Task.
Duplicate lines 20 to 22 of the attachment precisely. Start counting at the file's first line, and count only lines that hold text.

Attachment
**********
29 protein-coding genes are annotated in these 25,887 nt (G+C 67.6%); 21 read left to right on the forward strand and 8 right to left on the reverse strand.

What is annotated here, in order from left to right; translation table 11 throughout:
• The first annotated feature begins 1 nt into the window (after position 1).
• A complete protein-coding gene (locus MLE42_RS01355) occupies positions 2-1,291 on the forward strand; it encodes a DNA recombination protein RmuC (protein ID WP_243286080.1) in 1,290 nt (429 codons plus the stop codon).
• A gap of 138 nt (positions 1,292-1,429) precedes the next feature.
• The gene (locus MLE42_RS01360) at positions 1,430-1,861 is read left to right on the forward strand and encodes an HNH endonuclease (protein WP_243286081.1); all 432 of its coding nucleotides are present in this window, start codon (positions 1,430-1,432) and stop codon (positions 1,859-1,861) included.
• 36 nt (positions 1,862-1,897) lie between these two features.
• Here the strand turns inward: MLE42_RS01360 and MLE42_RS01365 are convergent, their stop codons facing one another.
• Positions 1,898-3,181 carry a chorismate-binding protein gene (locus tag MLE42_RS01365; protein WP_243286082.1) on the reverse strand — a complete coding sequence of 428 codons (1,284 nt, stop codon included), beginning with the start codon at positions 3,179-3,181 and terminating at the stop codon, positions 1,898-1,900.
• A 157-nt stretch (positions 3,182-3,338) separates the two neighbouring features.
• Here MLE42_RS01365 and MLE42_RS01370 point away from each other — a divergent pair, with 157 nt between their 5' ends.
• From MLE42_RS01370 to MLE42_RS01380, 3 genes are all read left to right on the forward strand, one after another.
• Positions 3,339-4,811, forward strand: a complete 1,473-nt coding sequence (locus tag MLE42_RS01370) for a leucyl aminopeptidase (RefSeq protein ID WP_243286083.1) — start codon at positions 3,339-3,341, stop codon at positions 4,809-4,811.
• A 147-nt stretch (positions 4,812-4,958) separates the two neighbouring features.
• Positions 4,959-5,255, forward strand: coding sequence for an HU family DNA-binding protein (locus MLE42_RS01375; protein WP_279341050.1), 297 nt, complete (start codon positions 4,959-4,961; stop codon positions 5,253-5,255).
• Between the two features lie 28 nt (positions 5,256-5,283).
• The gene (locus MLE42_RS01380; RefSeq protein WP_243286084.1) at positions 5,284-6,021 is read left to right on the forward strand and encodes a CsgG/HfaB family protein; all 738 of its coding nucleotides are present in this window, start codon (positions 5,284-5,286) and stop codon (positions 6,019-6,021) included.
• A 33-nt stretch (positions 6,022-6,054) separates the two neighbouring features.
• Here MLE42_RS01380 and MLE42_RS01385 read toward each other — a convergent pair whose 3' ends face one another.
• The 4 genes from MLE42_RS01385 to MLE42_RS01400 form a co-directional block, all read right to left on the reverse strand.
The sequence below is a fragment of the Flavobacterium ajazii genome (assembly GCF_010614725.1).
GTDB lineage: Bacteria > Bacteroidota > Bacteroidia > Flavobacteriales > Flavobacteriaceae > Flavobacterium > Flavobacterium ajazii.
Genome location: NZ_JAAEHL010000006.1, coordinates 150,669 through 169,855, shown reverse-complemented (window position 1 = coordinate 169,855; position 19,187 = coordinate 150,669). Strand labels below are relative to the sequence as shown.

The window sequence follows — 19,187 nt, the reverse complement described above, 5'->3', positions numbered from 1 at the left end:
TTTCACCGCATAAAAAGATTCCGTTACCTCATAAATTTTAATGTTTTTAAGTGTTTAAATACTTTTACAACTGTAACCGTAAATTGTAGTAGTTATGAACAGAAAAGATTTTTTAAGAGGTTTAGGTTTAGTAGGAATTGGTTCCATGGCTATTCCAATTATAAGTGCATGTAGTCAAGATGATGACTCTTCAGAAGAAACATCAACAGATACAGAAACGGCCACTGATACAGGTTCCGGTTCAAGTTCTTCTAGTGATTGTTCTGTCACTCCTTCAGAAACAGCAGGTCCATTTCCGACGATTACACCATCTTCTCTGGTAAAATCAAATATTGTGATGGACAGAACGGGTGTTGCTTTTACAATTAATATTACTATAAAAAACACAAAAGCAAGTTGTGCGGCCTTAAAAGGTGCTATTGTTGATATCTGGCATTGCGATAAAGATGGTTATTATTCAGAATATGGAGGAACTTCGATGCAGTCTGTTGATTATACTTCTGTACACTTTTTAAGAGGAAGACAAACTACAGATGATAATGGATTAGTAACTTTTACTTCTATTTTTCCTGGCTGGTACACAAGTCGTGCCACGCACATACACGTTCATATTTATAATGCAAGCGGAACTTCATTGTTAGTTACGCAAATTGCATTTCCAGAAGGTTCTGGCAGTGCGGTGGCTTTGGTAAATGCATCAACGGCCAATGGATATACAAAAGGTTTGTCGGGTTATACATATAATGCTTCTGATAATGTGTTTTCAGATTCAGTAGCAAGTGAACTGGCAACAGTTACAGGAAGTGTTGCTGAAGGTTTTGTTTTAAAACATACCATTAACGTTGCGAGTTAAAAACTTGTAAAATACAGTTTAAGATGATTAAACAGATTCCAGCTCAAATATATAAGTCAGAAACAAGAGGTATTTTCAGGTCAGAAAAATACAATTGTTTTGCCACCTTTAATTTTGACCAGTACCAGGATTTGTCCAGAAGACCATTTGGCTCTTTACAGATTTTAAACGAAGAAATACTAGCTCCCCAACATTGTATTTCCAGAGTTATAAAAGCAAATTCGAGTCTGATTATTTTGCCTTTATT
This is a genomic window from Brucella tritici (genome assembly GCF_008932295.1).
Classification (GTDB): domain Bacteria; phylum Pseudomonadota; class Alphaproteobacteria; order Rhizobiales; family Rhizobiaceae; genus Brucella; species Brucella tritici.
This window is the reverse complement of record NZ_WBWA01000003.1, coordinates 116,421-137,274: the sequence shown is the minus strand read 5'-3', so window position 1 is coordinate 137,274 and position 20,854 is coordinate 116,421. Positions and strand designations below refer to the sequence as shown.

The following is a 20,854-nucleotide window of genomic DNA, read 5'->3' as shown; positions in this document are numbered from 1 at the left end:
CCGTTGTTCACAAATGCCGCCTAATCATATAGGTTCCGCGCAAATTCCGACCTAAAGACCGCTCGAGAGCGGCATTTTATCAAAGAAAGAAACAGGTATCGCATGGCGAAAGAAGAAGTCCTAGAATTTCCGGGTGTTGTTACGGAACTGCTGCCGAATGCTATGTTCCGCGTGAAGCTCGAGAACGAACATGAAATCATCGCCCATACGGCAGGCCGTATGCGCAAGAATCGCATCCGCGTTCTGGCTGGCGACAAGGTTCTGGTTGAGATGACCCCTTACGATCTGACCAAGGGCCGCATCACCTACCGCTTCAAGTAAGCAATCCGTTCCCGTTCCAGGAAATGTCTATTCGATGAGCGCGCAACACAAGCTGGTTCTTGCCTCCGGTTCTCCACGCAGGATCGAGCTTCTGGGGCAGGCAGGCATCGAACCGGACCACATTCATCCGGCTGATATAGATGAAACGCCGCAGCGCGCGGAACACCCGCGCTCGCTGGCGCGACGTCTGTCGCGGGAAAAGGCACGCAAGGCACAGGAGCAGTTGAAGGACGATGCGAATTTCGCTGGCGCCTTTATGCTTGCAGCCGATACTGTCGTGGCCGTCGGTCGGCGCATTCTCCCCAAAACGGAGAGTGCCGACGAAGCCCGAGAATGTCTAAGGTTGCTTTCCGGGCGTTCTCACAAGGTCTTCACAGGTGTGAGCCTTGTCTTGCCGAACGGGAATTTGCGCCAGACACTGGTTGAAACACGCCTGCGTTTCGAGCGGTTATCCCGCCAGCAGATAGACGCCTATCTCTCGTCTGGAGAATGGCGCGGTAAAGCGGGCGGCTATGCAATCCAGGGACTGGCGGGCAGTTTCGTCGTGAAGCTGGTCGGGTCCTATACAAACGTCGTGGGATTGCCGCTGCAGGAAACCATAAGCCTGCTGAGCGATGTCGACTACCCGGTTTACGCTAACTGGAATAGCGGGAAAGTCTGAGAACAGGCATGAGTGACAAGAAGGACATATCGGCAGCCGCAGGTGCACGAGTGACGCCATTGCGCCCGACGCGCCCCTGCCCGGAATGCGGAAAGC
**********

• The 4 genes from MLE42_RS01385 to MLE42_RS01400 form a co-directional block, all read right to left on the reverse strand.
The sequence below is a fragment of the Flavobacterium ajazii genome (assembly GCF_010614725.1).
GTDB lineage: Bacteria > Bacteroidota > Bacteroidia > Flavobacteriales > Flavobacteriaceae > Flavobacterium > Flavobacterium ajazii.